What was your biggest challenge in your planting career?
Your biggest challenge is yourself. I think you’re more capable than what you think you are. You know, every day while you’re planting there’s a little voice in your head saying ‘oh you’re too tired, let’s go home. It’s nice and comfortable back home. It’s nice and warm, it’s nice and dry. Let’s go home.’ The whole day you’ve got to blank that voice out and keep going. It’s definitely a mental game. It’s definitely more of a mental game than a physical one, the job. A good example is a girl, Bee, that I’ve planted with. Almost everyone doubted her at the start. She’s just a small woman from London, no one really expected her to achieve what she achieved, and that put a chip on her shoulder. She’s so driven and so determined, I’ve never met anyone like her. Now she holds the Scottish record for trees planted in a day. So that’s a prime example of how it works in tree planting, it’s a mental battle. She’s a savage planter!
If you could sum up being a tree planter in just one sentence, what would that be?
What was your favourite tree planting memory?
I had a bit of an encounter with a black bear in Canada. You see bears quite often, but you’re usually in a truck. There was one site in particular that we were travelling where it was road access and to get into the land there was a steep drop in the road. I was planting and I started to hear bear bangers go off. It’s basically fireworks, loud fireworks that scare the bear away, so I never thought any more about it. I finished planting and I picked my bag up and started to walk up the steep hill up the road where the trees were. Just as my head popped up over the road, there was another girl, Joules, who I was planting with, and she ran straight across, from right to left. I never thought more of it. I just wondered ‘where is she going?’ and she jumped into the truck. I’m standing in the middle of the road and I turn around and - I want to say about six or seven metres away from me - there’s a big black bear in the middle of the road and it’s staring at me and I'm staring at the bear. There’s a moment in my mind - I just consider myself a guy from East Kilbride (a small town in the south of Glasgow) - and here I am, in the middle of the Canadian wilderness and I’m staring at a bear and the bear is staring at me. Honestly, it felt like a lifetime. It might have only been a couple of seconds. But eventually, the bear turned around and walked in the other direction, but I just thought ‘wow, this is a crazy, crazy moment’.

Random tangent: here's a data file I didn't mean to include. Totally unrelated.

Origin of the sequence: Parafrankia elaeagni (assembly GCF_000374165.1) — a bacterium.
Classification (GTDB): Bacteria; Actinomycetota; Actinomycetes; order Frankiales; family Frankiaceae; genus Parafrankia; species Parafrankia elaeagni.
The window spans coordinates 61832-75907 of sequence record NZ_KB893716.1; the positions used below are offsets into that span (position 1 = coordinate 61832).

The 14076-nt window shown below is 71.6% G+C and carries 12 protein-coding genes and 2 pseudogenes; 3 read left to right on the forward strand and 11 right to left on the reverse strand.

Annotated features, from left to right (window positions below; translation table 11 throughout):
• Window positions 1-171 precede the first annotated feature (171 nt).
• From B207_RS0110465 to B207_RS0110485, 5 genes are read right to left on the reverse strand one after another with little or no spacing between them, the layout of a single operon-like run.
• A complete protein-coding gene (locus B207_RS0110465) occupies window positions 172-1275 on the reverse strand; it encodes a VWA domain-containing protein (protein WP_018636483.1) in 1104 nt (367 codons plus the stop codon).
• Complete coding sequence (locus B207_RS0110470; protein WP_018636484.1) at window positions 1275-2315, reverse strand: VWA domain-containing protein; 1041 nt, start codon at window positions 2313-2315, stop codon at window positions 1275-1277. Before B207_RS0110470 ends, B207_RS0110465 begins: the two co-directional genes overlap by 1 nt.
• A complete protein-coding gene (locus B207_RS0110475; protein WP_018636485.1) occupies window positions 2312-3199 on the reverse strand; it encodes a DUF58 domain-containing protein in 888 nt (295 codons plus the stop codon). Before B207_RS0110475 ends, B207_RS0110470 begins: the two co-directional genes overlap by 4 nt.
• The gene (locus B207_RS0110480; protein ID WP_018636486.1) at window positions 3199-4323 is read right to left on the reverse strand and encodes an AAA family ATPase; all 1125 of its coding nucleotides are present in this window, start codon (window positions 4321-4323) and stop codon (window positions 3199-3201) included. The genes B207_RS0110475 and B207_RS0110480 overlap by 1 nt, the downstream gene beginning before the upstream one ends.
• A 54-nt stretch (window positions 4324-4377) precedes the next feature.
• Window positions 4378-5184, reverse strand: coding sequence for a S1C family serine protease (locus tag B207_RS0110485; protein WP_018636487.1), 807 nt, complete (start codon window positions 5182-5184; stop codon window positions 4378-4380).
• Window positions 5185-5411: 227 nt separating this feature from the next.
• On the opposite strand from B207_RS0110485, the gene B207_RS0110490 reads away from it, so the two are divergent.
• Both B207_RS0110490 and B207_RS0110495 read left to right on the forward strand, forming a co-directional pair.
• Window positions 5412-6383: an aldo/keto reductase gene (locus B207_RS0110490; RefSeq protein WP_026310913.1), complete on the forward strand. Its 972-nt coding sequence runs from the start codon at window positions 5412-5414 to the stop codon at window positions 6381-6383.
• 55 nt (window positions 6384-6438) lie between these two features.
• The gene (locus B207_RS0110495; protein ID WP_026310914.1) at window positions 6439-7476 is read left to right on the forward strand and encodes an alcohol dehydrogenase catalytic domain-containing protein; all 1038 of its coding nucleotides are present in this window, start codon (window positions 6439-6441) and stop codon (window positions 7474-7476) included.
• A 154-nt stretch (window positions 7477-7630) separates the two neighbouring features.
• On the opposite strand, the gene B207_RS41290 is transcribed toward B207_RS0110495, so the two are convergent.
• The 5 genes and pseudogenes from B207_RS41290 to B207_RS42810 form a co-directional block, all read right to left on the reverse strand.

Where do you think you’d be in your life if you hadn’t gone down the tree planting route?
That’s a difficult question. When I left school, I had done an apprenticeship in welding. So, through my travels, I picked up jobs in construction. If I hadn’t been planting, I’d probably be working some construction job somewhere that I didn’t particularly like honestly.
Have your life goals or values changed since becoming a tree planter?
I think in all honesty I was a little bit lost before I started planting. Planting gave me a direction in my life. I’ve definitely known a lot of people that have come straight out of university and not really knowing what to do. I think coming out planting gives you that reset and direction. The people who have come out of university have come out from planting with a totally different idea of what they want to do. It definitely gives you that direction. I feel a lot more settled in myself, I know that this is the direction I want to be going. I want to be making a difference and I want to be planting trees - I couldn’t think of anything better to do!
What do you think the world will look like in 10 years? What would you like to see?
I’d like to see people waking up and stop listening to the media, news, and the government. Taking matters into their own hands and making a change. It’s hard to say what the world will be like in ten years. I hope to see a change, to see people's attitudes changing. I feel like there's a shift just now. I’m confident the world will be a better place in ten years time.
Do you ever revisit the sites you’ve planted at? How does it make you feel?
A lot of the time, you do jobs that are like restock jobs. You go back to the sites that you’ve planted at and fill in some gaps in case trees have died. I think when you’re in the rhythm of planting trees, you forget you’re planting living organisms - things that live and breathe and grow - you forget about that. So, when you go back to the site you’ve previously planted at, you forget and you’re amazed, like these are living trees that I’m planting and I can see that they’ve grown so much. This is going to be a forest. It’s amazing to see that.